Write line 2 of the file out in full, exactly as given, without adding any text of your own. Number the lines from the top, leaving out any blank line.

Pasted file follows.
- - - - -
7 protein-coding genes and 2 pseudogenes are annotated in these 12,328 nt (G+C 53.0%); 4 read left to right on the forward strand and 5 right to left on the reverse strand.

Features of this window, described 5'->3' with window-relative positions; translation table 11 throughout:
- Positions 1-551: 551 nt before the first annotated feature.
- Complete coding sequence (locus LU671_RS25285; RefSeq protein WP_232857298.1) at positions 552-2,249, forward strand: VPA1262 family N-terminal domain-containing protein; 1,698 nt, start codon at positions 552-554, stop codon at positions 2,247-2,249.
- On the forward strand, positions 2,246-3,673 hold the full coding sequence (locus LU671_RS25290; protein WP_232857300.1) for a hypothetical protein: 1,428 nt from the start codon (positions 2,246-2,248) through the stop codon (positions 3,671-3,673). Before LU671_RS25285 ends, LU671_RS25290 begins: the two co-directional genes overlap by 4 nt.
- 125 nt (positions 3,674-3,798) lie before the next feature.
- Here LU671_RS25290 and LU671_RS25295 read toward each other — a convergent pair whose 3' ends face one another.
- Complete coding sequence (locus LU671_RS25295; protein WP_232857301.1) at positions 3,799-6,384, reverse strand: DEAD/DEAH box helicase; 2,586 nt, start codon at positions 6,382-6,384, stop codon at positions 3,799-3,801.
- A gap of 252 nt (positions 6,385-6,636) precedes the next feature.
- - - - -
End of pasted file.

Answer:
Features of this window, described 5'->3' with window-relative positions; translation table 11 throughout: